Captain Joseph Hazelwood was the centerpiece of the Exxon Valdez spill. He was allegedly drunk and incapable of operating the oil tanker competently. But evidence later revealed Hazelwood wasn’t even at the helm at the time the ship struck Bligh Reef in Prince William Sound. In fact, he was asleep in his bunk and had left third mate Gregory Cousins at the helm. Cousins, along with most of the crew, was deeply sleep deprived. Recent layoffs and overtime scheduling had left the crew exhausted.
Testimony before the National Transportation Safety Board revealed First Mate Cousins had been awake for “at least 18 hours” prior to the impact on Bligh Reef.
Many experts believe Chernobyl to be the worst nuclear accident in history. 81 miles north of Kiev in the Ukraine, Chernobyl exploded on April 26, 1986 after workers spent the day attempting routine maintenance procedures to adhere to safety guidelines. Two explosions in quick succession blew the nuclear plant apart killing two workers instantly. Over the following hours more died due to acute radiation sickness. While the official count is 28 deaths due to the incident, experts believe thousands were impacted. The site and surrounding area will uninhabitable by humans for 20,000 years. Reports show workers had been at their stations for 13 hours or more prior to the explosion.
Forty-six year old William Rockefeller says he “nodded off” as the train he was piloting entered a 30mph turn at over 80mph, promptly derailed and nearly shot into the Hudson River.
The latest sought-after company perk turns out to be the forty-hour work week.
Having been lost for the last few years in the always-on digital leash economy, many companies are bringing back the old-fashioned forty-hour work week. The latest of company culture changes is a focus on limiting the amount of hours people are expected to work. The Center for Creative Leadership recently did a study recently showing that professionals with Smartphones (like, everyone) are connected to their work up to 18 hours a day, often checking their email during the night.
Ryan Sanders co-founded a staffing company called BambooHR about five years ago. Tired (literally) of the go-go workaholic mentality he saw in the 1990s, his company now enforces a 40-hour work week. That’s right, they have specific policies to enforce 40-hour weeks. If you are still at your desk at 5:30pm Ryan will probably visit you and ask what’s up. But if your work problem persists, you could be fired. One of his software developers nearly lost her job after putting in a few 60 to 70 hour weeks.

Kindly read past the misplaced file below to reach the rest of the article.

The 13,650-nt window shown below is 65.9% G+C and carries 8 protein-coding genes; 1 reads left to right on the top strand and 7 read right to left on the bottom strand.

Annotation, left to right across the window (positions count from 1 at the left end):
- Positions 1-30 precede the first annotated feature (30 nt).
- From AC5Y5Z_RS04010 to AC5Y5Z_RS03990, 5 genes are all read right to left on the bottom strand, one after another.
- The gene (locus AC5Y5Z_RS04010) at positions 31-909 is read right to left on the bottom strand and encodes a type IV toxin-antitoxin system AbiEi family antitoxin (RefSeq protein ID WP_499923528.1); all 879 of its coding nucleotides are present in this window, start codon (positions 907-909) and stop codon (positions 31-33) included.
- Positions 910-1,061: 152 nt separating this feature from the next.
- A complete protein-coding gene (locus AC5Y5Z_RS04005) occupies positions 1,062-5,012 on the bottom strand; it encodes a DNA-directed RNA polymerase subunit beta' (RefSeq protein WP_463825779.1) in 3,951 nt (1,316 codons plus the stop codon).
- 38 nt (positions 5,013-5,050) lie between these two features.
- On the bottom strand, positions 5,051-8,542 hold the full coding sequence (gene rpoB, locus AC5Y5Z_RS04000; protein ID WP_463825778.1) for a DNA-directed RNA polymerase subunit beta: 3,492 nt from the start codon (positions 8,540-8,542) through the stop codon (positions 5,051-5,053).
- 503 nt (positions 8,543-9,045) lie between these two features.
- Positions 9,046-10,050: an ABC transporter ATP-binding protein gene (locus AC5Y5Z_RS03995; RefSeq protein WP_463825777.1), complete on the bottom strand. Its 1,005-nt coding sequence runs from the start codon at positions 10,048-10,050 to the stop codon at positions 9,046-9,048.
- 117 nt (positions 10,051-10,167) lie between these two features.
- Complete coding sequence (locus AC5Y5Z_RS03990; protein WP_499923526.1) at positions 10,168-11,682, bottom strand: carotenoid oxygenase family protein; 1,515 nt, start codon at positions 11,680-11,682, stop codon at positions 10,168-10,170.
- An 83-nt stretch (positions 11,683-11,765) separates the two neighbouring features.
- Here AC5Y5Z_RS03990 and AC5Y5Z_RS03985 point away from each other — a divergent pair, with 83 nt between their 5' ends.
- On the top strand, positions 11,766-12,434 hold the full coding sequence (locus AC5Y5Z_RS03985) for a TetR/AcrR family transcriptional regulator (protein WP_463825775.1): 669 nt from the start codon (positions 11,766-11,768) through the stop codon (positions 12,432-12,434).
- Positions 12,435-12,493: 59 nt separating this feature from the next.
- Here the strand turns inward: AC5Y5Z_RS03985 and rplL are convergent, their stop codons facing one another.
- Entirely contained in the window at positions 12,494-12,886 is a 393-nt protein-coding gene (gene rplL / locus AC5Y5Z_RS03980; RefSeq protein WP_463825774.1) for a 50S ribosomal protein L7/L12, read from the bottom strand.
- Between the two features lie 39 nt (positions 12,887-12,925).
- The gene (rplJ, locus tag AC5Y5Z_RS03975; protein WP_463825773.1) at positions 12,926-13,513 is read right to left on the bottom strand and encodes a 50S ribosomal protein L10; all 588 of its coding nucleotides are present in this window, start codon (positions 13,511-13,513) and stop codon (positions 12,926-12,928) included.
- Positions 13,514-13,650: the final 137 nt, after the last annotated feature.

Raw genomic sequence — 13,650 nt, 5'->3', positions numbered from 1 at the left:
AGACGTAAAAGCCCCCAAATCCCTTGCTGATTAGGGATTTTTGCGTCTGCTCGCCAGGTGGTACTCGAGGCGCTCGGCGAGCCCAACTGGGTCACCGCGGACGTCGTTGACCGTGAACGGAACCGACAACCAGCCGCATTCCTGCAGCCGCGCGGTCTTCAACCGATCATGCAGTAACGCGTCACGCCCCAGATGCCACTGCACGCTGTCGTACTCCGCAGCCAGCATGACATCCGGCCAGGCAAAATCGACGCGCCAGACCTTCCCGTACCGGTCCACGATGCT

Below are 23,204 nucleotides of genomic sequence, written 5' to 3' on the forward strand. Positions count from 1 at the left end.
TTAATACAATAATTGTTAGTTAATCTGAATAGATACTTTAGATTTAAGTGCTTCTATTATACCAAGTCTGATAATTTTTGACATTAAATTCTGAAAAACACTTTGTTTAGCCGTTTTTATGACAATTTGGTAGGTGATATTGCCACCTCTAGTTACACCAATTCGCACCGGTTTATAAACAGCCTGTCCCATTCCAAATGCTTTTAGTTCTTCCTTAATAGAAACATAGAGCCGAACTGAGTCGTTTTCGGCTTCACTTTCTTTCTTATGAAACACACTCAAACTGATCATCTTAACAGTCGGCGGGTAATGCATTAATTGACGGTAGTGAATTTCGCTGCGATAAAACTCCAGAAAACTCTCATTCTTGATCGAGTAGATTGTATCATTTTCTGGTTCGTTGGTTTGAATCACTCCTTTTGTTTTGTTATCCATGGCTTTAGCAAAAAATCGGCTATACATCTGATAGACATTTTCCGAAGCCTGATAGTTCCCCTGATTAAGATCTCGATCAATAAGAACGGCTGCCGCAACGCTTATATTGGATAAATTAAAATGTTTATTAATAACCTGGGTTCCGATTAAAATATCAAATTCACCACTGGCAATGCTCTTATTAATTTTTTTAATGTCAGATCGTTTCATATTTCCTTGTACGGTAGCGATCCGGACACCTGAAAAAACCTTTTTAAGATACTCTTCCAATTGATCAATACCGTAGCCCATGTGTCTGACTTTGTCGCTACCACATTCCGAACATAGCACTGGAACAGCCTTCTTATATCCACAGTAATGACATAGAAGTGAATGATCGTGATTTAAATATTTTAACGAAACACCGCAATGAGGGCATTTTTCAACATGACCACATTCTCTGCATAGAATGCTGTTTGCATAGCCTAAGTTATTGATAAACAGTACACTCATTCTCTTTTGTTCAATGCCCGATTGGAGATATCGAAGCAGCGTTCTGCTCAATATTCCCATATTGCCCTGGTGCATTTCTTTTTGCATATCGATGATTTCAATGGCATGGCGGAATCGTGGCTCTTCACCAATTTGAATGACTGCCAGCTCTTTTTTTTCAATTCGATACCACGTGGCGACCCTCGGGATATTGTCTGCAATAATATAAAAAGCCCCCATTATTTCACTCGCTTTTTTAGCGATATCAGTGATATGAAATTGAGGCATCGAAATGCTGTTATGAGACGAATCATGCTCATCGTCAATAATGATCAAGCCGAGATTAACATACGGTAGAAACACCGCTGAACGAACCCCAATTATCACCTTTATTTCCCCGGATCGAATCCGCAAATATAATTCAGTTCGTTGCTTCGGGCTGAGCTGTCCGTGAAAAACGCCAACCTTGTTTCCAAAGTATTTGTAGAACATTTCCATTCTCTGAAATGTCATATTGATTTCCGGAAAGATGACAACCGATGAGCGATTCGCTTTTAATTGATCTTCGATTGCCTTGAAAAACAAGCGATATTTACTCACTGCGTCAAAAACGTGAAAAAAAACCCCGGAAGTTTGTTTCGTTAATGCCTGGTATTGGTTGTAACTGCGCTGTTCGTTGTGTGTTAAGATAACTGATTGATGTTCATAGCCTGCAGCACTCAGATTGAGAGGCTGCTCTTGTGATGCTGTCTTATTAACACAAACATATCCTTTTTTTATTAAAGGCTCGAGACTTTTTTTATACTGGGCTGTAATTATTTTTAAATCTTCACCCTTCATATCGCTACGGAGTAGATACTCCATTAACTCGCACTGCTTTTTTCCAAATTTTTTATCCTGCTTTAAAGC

And it’s not just small start-ups. Big organizations are following suit, recognizing that sleep and health precedes quality work. Volkswagen has turned off employee email when their work hours end. The gesture was blunt and direct. To avoid employees constantly checking their smartphones, Volkswagen simply turned them off. Goldman Sachs has turned to hiring junior analysts not as temporary contractors any longer, but as full time employees to indicate their faith in a long-term relationship.
The reason is clear: when you are exhausted your work quality detoriorates and your decision-making ability falls off a cliff. There’s a reason why sleep-deprivation is a form of torture. Psychological effects include hallucination, disorientation, recklessness, over-optimism, apathy, lethargy, and even social withdrawal. There is clear empirical data showing that health-care professionals make a higher number of errors when sleep-deprived.
NTSA estimates up to 100,000 traffic accidents occur annually due to fatigue. Turn it off. Shut it down. It’s not as urgent as you might think. And your sleep will be a better performance-booster than poring through spreadsheets until 11pm again. Or as Russ Cohn, CEO and serial entrepreneur likes to say, “All-nighters don’t scale. Just because you’ve done two or ten all-nighters, it doesn’t make it a sustainable strategy for growth.”
Shawn Hunter is the Founder of Mindscaling and author of Out•Think: How Innovative Leaders Drive Exceptional Outcomes. It’s about how to lead joyfully in life, and also to lead cultures in your company to drive great results.